Ten players who could land with a contender before this year's trade deadline.
The New Collective Bargaining Agreement has already affected the free-agent and draft classes. Soon, the new guidelines will reshape the trade market. The two most noticeable changes deal with draft-pick compensation. Foremost, teams that acquire a player in-season are no longer eligible to receive compensation. The elimination of Type-A and Type-B ranks means that teams holding onto their own players to net compensation will now be tasked with extending a qualifying offer worth the average salary of the 125 richest contracts in baseball (more than $12 million for the time being).
While those new rules will ostensibly lower the trade value of the average player, the decision to add two playoff spots could serve as a counterbalance. In theory, the increased demand will yield a higher return for the smaller number of sellers. In reality, that might not be enough to make up for the draft compensation changes. One thing is certain: the new rules could alter the relief pitcher market. The last time Astros reliever Brandon Lyon qualified for free agency, he achieved Type B status and netted his former team (the Tigers) a supplemental pick. This time around, Lyon will be on the move by the deadline if his team decides that two months of his service is worth less than the best offer on the table.
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Andrew Miller makes Jose Molina look like a worse hitter than usual, David Price makes Nick Swisher's head explode, Chris Davis makes baseball look easy (or hard), and more.
Here are the three best pitches of the week, or rather some number near three in some period of time that is roughly week-like.
3. Andrew Miller, slider, against Jose Molina.
There's a tendency to judge these pitches on how the batter reacts to them. This seems like a flaw in the judging, but maybe this is actually just right. Without being in the pitcher's head, we don't really know whether the pitch was exactly as he intended it. A two-seamer with nasty movement can look an awful lot like a two-seamer that gets away from him. Even if he did execute his pitch perfectly, exactly as he intended it, we can't know without being the hitter whether it was actually a difficult pitch to hit. Brian Moehler probably executed a lot of garbage pitches exactly as he intended them, as slightly less-garbagey garbage. Our understanding of the value of pitch sequencing is primitive. Catchers' targets are often inexact suggestions, or they allow for the movement of the pitch, so it's hard to say the pitcher hit his target exactly right. Our view of these pitches on TV is misleading and inconsistent. So we're left with the one thing we can clearly observe.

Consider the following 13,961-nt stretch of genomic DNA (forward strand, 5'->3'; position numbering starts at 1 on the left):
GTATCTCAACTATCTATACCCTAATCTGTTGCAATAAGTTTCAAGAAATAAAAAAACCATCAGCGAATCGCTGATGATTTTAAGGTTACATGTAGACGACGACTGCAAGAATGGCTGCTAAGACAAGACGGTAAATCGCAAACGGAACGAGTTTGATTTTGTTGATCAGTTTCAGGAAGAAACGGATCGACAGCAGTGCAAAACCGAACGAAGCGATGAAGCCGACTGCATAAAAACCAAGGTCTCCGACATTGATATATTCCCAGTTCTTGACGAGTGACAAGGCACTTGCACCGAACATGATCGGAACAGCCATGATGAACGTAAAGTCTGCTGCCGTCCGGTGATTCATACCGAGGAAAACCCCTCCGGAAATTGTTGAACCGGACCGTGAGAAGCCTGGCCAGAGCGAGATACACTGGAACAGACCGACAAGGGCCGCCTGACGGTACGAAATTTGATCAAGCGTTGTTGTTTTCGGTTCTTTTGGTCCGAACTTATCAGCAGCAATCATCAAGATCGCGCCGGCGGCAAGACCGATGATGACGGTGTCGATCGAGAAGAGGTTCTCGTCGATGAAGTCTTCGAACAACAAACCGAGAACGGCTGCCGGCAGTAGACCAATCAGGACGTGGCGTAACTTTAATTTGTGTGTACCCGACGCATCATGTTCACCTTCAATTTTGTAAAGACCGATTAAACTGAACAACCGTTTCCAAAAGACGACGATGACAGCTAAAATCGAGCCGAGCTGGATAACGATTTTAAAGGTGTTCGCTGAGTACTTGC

Some of this year's great starts are tied to dramatically changed approaches.
Looking at leaderboards in April is a lot like looking at a familiar face reflected in a funhouse mirror: some features are clearly recognizable, but others are badly distorted. Matt Kemp leads the league in almost everything, which makes sense. Look a little harder, though, and oddities start to appear. Jack Hannahan, a career .235 hitter, is batting .308. If Jack Hannahan is still batting .308 at the All-Star break, we’ll have to start paying attention (and possibly packing away survival supplies). Until then, it’s safe to dismiss Hannahan’s hot streak as a small-sample fluke.*
*Very, very safe. When I first wrote that sentence, Hannahan was hitting .364.
Zack Greinke's road woes continue, while the other M&M Boys team up to bash the Angels.
The Thursday Takeaway
Will the real Zack Greinke please stand up?
On April 7, in the Brewers’ second game of the season, Greinke dominated the Cardinals over seven shutout innings, allowing just four hits and no walks, and striking out seven. Yesterday, facing the Cubs’ decidedly less potent offense, Greinke was torched for eight runs in 3 2/3 innings—including a disastrous third-inning hit parade that enabled Chicago to bat around for the first time this year.
On teaching patience, a nice old lady and a hilarious inning to a near-gem.
CHICAGO—One-four-four-five-four-one. No, that's not a Tommy Tutone update, it's the game-by-game run totals for the Cubs in their first six outings of the season. They broke out with eight runs off Milwaukee ace Zack Greinke on Thursday, but questions still abound about Chicago's offense.